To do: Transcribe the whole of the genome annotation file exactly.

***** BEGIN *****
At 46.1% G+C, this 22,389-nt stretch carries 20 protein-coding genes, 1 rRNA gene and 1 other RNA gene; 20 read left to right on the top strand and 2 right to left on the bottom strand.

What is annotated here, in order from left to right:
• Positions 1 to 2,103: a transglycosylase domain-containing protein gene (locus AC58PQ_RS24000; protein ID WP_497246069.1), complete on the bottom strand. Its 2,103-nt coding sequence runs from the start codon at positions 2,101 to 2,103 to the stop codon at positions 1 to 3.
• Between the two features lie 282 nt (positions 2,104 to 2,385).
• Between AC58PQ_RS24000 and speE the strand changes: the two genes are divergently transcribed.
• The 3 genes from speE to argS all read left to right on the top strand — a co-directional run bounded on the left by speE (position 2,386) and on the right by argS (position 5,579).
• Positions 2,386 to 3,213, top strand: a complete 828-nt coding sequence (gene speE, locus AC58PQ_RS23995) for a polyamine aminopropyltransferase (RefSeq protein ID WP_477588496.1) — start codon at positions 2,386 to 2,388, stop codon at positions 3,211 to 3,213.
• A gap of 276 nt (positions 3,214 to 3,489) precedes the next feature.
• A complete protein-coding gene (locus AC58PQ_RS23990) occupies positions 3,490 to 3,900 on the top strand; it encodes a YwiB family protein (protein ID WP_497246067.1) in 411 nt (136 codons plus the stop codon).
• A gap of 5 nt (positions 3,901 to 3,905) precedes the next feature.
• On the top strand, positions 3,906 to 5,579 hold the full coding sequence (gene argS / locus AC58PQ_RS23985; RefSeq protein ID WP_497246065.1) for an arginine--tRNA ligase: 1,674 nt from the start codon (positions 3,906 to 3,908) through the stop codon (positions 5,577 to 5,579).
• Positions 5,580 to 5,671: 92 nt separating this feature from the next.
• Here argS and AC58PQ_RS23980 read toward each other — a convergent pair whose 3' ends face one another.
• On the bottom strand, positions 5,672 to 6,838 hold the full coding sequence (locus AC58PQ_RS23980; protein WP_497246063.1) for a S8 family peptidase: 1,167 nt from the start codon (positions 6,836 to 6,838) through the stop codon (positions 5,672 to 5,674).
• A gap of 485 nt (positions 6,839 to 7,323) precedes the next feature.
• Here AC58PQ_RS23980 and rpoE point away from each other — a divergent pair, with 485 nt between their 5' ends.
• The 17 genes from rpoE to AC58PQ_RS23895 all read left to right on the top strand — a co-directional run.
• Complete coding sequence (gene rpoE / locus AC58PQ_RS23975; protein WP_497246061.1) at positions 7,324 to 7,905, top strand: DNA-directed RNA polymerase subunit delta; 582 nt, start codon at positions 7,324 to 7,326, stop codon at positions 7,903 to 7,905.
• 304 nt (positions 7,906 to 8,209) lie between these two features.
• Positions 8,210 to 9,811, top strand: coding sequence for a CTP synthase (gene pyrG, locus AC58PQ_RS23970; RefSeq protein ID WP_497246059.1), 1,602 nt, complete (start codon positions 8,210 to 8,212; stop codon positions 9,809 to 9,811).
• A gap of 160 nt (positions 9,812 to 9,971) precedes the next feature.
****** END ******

At 46.1% G+C, this 22,389-nt stretch carries 20 protein-coding genes, 1 rRNA gene and 1 other RNA gene; 20 read left to right on the top strand and 2 right to left on the bottom strand.

What is annotated here, in order from left to right:
• Positions 1 to 2,103: a transglycosylase domain-containing protein gene (locus AC58PQ_RS24000; protein ID WP_497246069.1), complete on the bottom strand. Its 2,103-nt coding sequence runs from the start codon at positions 2,101 to 2,103 to the stop codon at positions 1 to 3.
• Between the two features lie 282 nt (positions 2,104 to 2,385).
• Between AC58PQ_RS24000 and speE the strand changes: the two genes are divergently transcribed.
• The 3 genes from speE to argS all read left to right on the top strand — a co-directional run bounded on the left by speE (position 2,386) and on the right by argS (position 5,579).
• Positions 2,386 to 3,213, top strand: a complete 828-nt coding sequence (gene speE, locus AC58PQ_RS23995) for a polyamine aminopropyltransferase (RefSeq protein ID WP_477588496.1) — start codon at positions 2,386 to 2,388, stop codon at positions 3,211 to 3,213.
• A gap of 276 nt (positions 3,214 to 3,489) precedes the next feature.
• A complete protein-coding gene (locus AC58PQ_RS23990) occupies positions 3,490 to 3,900 on the top strand; it encodes a YwiB family protein (protein ID WP_497246067.1) in 411 nt (136 codons plus the stop codon).
• A gap of 5 nt (positions 3,901 to 3,905) precedes the next feature.
• On the top strand, positions 3,906 to 5,579 hold the full coding sequence (gene argS / locus AC58PQ_RS23985; RefSeq protein ID WP_497246065.1) for an arginine--tRNA ligase: 1,674 nt from the start codon (positions 3,906 to 3,908) through the stop codon (positions 5,577 to 5,579).
• Positions 5,580 to 5,671: 92 nt separating this feature from the next.
• Here argS and AC58PQ_RS23980 read toward each other — a convergent pair whose 3' ends face one another.
• On the bottom strand, positions 5,672 to 6,838 hold the full coding sequence (locus AC58PQ_RS23980; protein WP_497246063.1) for a S8 family peptidase: 1,167 nt from the start codon (positions 6,836 to 6,838) through the stop codon (positions 5,672 to 5,674).
• A gap of 485 nt (positions 6,839 to 7,323) precedes the next feature.
• Here AC58PQ_RS23980 and rpoE point away from each other — a divergent pair, with 485 nt between their 5' ends.
• The 17 genes from rpoE to AC58PQ_RS23895 all read left to right on the top strand — a co-directional run.
• Complete coding sequence (gene rpoE / locus AC58PQ_RS23975; protein WP_497246061.1) at positions 7,324 to 7,905, top strand: DNA-directed RNA polymerase subunit delta; 582 nt, start codon at positions 7,324 to 7,326, stop codon at positions 7,903 to 7,905.
• 304 nt (positions 7,906 to 8,209) lie between these two features.
• Positions 8,210 to 9,811, top strand: coding sequence for a CTP synthase (gene pyrG, locus AC58PQ_RS23970; RefSeq protein ID WP_497246059.1), 1,602 nt, complete (start codon positions 8,210 to 8,212; stop codon positions 9,809 to 9,811).
• A gap of 160 nt (positions 9,812 to 9,971) precedes the next feature.